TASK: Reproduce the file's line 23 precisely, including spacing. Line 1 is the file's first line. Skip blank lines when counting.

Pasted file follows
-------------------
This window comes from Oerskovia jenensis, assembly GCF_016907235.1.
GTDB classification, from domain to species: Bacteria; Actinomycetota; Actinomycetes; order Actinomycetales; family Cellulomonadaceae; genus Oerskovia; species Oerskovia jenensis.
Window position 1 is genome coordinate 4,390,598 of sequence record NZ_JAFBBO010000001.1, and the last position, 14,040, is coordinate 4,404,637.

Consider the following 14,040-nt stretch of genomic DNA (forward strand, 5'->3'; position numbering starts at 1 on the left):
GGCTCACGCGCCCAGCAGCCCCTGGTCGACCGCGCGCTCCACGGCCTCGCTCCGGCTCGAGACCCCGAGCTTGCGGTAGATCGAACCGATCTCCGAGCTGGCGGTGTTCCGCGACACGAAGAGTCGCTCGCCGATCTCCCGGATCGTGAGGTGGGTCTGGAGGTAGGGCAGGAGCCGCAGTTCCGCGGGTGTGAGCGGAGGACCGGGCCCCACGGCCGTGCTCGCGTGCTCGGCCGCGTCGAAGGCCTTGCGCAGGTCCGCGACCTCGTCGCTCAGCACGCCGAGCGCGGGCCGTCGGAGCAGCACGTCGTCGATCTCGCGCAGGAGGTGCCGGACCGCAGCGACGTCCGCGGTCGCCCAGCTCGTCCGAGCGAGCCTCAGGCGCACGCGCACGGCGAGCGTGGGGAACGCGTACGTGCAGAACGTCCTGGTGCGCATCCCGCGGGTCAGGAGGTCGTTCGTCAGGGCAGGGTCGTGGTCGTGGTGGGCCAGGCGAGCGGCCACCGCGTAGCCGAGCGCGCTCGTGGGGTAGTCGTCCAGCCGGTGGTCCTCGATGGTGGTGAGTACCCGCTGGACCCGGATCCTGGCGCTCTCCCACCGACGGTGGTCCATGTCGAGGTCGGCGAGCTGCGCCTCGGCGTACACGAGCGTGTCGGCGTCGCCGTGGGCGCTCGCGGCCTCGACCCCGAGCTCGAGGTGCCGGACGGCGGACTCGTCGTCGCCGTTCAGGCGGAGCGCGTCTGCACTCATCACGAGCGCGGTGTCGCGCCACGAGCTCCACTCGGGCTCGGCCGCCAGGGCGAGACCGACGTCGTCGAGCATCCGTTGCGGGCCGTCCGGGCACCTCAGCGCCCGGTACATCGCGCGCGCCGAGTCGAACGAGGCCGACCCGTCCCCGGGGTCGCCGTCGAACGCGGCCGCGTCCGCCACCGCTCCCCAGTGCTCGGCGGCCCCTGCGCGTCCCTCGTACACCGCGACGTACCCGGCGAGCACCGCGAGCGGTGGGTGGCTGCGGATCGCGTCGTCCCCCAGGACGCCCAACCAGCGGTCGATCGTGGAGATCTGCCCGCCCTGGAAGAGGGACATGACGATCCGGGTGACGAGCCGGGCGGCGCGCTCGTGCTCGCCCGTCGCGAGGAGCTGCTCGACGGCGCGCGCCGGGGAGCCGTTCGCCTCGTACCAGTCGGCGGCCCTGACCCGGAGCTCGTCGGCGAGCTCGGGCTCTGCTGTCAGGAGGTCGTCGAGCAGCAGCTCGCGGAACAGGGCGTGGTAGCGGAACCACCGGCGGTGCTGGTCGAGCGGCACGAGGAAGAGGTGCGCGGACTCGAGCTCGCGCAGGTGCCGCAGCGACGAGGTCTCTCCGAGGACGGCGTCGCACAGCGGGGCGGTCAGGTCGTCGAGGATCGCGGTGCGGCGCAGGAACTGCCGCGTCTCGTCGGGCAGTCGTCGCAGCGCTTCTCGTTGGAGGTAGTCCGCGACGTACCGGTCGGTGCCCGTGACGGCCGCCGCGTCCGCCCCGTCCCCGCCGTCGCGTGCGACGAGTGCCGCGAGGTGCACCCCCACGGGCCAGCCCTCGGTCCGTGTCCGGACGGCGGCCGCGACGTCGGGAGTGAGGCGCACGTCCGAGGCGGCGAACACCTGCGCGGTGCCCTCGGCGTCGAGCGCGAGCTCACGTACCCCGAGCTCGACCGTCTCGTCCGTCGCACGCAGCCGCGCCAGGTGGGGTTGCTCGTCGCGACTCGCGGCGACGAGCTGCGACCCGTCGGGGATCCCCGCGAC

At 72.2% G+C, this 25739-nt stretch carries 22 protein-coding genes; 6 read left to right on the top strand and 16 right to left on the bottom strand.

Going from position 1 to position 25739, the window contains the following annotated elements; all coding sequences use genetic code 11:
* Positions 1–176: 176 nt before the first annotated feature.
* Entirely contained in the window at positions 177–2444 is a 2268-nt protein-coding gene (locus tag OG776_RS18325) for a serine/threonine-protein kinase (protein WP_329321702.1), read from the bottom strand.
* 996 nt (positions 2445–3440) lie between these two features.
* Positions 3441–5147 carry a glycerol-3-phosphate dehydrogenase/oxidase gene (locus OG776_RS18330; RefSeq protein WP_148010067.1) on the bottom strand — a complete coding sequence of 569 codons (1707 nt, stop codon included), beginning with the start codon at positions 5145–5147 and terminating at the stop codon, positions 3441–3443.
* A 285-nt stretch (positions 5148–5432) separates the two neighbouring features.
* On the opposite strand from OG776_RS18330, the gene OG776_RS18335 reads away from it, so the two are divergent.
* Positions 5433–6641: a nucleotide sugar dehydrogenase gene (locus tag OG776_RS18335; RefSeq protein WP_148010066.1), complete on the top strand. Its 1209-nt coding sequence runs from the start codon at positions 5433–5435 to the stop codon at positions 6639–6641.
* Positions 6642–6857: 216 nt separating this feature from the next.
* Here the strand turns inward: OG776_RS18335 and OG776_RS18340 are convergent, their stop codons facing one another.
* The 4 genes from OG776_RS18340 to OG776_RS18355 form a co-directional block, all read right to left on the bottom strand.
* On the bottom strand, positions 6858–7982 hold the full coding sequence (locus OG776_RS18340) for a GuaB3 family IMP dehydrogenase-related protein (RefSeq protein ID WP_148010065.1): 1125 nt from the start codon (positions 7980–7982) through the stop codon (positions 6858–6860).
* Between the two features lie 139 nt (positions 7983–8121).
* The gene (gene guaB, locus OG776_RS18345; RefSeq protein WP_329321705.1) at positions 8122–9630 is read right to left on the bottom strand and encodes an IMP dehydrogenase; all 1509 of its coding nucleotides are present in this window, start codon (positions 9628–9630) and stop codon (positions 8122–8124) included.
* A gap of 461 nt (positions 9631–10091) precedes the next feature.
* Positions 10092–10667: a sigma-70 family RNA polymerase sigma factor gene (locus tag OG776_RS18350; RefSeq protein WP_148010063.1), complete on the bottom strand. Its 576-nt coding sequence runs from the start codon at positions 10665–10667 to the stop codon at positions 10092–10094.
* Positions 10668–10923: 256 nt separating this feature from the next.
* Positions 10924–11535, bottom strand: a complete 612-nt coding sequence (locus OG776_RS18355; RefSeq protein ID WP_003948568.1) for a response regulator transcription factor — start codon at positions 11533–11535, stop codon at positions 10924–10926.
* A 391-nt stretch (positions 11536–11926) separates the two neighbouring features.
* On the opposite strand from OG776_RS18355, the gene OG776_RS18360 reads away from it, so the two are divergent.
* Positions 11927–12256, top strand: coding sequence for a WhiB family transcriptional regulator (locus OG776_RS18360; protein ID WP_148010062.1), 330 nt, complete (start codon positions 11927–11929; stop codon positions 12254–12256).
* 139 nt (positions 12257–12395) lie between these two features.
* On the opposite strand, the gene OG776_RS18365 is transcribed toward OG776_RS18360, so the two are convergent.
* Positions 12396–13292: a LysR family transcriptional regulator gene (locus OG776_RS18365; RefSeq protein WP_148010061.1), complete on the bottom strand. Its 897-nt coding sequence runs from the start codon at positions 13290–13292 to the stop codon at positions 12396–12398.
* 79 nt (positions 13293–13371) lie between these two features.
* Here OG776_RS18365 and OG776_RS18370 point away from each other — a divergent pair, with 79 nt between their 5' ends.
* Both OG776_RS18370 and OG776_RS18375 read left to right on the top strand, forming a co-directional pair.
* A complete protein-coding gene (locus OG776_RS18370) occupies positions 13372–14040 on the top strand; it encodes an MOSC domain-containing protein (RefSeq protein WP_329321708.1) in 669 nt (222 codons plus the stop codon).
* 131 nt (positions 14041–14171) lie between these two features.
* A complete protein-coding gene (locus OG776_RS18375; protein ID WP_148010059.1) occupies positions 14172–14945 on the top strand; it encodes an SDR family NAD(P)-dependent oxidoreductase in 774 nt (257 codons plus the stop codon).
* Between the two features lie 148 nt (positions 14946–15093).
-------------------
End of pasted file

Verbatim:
* Positions 10668–10923: 256 nt separating this feature from the next.